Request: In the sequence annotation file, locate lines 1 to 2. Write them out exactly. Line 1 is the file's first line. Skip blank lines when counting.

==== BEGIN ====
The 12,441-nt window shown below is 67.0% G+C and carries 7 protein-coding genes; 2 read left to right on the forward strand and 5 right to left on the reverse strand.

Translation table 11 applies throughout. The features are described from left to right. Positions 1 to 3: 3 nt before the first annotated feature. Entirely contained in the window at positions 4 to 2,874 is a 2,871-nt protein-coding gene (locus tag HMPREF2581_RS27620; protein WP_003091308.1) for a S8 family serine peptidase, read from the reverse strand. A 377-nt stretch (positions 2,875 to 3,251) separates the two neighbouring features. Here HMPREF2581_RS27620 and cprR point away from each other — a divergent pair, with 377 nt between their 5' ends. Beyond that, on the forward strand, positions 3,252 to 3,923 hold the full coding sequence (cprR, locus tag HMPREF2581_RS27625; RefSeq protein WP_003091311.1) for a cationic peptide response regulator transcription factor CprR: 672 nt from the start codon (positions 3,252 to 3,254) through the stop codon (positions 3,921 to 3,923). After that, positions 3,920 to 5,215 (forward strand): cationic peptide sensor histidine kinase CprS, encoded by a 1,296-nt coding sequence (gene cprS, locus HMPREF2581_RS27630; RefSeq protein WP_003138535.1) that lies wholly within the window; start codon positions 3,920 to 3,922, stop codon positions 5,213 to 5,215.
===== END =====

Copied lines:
The 12,441-nt window shown below is 67.0% G+C and carries 7 protein-coding genes; 2 read left to right on the forward strand and 5 right to left on the reverse strand.

Translation table 11 applies throughout. The features are described from left to right. Positions 1 to 3: 3 nt before the first annotated feature. Entirely contained in the window at positions 4 to 2,874 is a 2,871-nt protein-coding gene (locus tag HMPREF2581_RS27620; protein WP_003091308.1) for a S8 family serine peptidase, read from the reverse strand. A 377-nt stretch (positions 2,875 to 3,251) separates the two neighbouring features. Here HMPREF2581_RS27620 and cprR point away from each other — a divergent pair, with 377 nt between their 5' ends. Beyond that, on the forward strand, positions 3,252 to 3,923 hold the full coding sequence (cprR, locus tag HMPREF2581_RS27625; RefSeq protein WP_003091311.1) for a cationic peptide response regulator transcription factor CprR: 672 nt from the start codon (positions 3,252 to 3,254) through the stop codon (positions 3,921 to 3,923). After that, positions 3,920 to 5,215 (forward strand): cationic peptide sensor histidine kinase CprS, encoded by a 1,296-nt coding sequence (gene cprS, locus HMPREF2581_RS27630; RefSeq protein WP_003138535.1) that lies wholly within the window; start codon positions 3,920 to 3,922, stop codon positions 5,213 to 5,215.